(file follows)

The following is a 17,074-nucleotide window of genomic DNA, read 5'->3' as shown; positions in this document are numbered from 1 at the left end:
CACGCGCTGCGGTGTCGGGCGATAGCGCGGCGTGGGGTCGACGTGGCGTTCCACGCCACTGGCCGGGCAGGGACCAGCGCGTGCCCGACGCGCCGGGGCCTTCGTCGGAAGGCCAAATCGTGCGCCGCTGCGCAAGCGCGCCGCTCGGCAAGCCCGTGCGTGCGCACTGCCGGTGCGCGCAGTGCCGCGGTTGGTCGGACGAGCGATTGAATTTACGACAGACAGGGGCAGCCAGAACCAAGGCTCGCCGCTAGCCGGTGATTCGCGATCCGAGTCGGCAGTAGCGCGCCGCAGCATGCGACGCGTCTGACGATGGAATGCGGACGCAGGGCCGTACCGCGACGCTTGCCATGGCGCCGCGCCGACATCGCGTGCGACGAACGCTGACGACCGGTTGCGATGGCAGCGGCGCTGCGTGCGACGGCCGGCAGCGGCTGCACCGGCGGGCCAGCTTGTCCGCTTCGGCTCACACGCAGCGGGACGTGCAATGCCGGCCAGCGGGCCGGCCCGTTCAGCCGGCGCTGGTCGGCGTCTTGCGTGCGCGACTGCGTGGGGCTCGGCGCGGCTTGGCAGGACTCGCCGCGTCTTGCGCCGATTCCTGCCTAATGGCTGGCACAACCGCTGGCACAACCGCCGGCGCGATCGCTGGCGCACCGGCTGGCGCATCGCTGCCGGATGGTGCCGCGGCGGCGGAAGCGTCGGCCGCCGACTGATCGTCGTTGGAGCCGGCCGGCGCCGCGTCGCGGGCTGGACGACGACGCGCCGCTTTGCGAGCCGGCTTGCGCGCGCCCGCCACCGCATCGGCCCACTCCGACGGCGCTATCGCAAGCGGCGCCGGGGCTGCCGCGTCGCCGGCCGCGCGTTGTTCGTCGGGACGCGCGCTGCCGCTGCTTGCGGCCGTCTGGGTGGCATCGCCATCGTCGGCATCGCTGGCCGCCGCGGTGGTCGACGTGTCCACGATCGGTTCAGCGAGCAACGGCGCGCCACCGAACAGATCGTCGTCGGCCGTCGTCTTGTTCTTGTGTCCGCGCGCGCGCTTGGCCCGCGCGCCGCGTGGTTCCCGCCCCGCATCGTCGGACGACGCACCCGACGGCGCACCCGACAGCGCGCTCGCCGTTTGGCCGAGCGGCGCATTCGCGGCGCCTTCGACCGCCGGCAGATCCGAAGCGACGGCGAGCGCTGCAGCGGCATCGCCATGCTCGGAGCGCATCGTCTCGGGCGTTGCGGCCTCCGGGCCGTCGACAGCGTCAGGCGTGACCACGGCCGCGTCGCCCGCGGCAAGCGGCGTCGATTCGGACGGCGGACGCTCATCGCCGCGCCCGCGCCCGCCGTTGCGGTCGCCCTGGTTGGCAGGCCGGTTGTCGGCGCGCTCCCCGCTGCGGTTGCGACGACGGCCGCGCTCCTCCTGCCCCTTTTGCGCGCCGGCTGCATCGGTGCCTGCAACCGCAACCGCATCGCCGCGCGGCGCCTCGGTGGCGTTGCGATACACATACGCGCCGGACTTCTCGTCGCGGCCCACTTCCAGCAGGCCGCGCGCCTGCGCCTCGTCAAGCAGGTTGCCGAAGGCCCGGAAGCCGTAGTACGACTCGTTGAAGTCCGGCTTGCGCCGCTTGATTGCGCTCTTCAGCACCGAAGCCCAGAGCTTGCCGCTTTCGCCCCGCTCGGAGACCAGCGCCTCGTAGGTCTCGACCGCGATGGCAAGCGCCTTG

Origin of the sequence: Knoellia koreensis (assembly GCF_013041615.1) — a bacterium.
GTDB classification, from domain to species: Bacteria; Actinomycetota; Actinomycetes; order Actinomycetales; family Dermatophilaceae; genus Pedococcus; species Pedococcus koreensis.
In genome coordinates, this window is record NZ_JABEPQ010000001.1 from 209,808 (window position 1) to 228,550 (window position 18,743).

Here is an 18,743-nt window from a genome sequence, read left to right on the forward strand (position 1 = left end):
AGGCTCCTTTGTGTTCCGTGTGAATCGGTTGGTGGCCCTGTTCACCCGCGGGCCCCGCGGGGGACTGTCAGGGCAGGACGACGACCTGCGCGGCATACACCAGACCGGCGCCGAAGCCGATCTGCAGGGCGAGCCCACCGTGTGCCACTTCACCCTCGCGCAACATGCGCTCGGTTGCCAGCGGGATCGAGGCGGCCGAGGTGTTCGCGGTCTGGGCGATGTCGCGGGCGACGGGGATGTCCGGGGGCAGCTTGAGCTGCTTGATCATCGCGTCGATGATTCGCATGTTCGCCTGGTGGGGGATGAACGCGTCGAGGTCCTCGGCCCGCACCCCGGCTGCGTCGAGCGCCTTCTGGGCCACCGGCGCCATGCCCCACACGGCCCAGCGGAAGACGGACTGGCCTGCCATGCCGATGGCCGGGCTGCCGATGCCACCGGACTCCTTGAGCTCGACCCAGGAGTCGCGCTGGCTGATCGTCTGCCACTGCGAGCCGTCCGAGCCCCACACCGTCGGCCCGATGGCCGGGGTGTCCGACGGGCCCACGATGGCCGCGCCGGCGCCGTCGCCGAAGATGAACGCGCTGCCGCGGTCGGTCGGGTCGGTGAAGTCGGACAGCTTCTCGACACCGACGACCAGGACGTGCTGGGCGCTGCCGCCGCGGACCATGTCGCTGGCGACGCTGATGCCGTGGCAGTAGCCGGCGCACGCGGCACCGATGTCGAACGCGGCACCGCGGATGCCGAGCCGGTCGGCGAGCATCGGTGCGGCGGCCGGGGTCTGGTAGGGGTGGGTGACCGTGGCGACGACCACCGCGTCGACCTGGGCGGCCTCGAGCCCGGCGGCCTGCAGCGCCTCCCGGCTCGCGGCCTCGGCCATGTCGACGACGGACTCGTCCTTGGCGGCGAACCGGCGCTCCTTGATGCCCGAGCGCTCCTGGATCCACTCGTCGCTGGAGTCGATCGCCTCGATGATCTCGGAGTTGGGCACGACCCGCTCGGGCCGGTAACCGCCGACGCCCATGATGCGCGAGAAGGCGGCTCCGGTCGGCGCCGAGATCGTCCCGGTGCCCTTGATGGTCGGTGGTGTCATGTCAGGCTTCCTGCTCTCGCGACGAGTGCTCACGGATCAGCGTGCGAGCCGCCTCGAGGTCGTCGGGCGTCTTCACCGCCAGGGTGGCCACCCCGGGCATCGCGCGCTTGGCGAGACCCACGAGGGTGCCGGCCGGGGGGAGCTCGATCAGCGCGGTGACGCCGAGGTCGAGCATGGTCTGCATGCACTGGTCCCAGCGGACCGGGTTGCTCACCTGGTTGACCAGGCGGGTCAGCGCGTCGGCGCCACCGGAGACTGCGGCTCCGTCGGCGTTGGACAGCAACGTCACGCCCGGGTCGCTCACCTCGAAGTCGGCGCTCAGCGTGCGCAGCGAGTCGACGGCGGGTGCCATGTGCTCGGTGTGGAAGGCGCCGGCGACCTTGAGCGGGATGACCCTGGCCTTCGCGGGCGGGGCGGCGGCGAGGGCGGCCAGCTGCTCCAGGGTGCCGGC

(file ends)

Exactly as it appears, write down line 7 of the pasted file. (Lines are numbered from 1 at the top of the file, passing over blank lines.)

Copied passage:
AGGCTCCTTTGTGTTCCGTGTGAATCGGTTGGTGGCCCTGTTCACCCGCGGGCCCCGCGGGGGACTGTCAGGGCAGGACGACGACCTGCGCGGCATACACCAGACCGGCGCCGAAGCCGATCTGCAGGGCGAGCCCACCGTGTGCCACTTCACCCTCGCGCAACATGCGCTCGGTTGCCAGCGGGATCGAGGCGGCCGAGGTGTTCGCGGTCTGGGCGATGTCGCGGGCGACGGGGATGTCCGGGGGCAGCTTGAGCTGCTTGATCATCGCGTCGATGATTCGCATGTTCGCCTGGTGGGGGATGAACGCGTCGAGGTCCTCGGCCCGCACCCCGGCTGCGTCGAGCGCCTTCTGGGCCACCGGCGCCATGCCCCACACGGCCCAGCGGAAGACGGACTGGCCTGCCATGCCGATGGCCGGGCTGCCGATGCCACCGGACTCCTTGAGCTCGACCCAGGAGTCGCGCTGGCTGATCGTCTGCCACTGCGAGCCGTCCGAGCCCCACACCGTCGGCCCGATGGCCGGGGTGTCCGACGGGCCCACGATGGCCGCGCCGGCGCCGTCGCCGAAGATGAACGCGCTGCCGCGGTCGGTCGGGTCGGTGAAGTCGGACAGCTTCTCGACACCGACGACCAGGACGTGCTGGGCGCTGCCGCCGCGGACCATGTCGCTGGCGACGCTGATGCCGTGGCAGTAGCCGGCGCACGCGGCACCGATGTCGAACGCGGCACCGCGGATGCCGAGCCGGTCGGCGAGCATCGGTGCGGCGGCCGGGGTCTGGTAGGGGTGGGTGACCGTGGCGACGACCACCGCGTCGACCTGGGCGGCCTCGAGCCCGGCGGCCTGCAGCGCCTCCCGGCTCGCGGCCTCGGCCATGTCGACGACGGACTCGTCCTTGGCGGCGAACCGGCGCTCCTTGATGCCCGAGCGCTCCTGGATCCACTCGTCGCTGGAGTCGATCGCCTCGATGATCTCGGAGTTGGGCACGACCCGCTCGGGCCGGTAACCGCCGACGCCCATGATGCGCGAGAAGGCGGCTCCGGTCGGCGCCGAGATCGTCCCGGTGCCCTTGATGGTCGGTGGTGTCATGTCAGGCTTCCTGCTCTCGCGACGAGTGCTCACGGATCAGCGTGCGAGCCGCCTCGAGGTCGTCGGGCGTCTTCACCGCCAGGGTGGCCACCCCGGGCATCGCGCGCTTGGCGAGACCCACGAGGGTGCCGGCCGGGGGGAGCTCGATCAGCGCGGTGACGCCGAGGTCGAGCATGGTCTGCATGCACTGGTCCCAGCGGACCGGGTTGCTCACCTGGTTGACCAGGCGGGTCAGCGCGTCGGCGCCACCGGAGACTGCGGCTCCGTCGGCGTTGGACAGCAACGTCACGCCCGGGTCGCTCACCTCGAAGTCGGCGCTCAGCGTGCGCAGCGAGTCGACGGCGGGTGCCATGTGCTCGGTGTGGAAGGCGCCGGCGACCTTGAGCGGGATGACCCTGGCCTTCGCGGGCGGGGCGGCGGCGAGGGCGGCCAGCTGCTCCAGGGTGCCGGC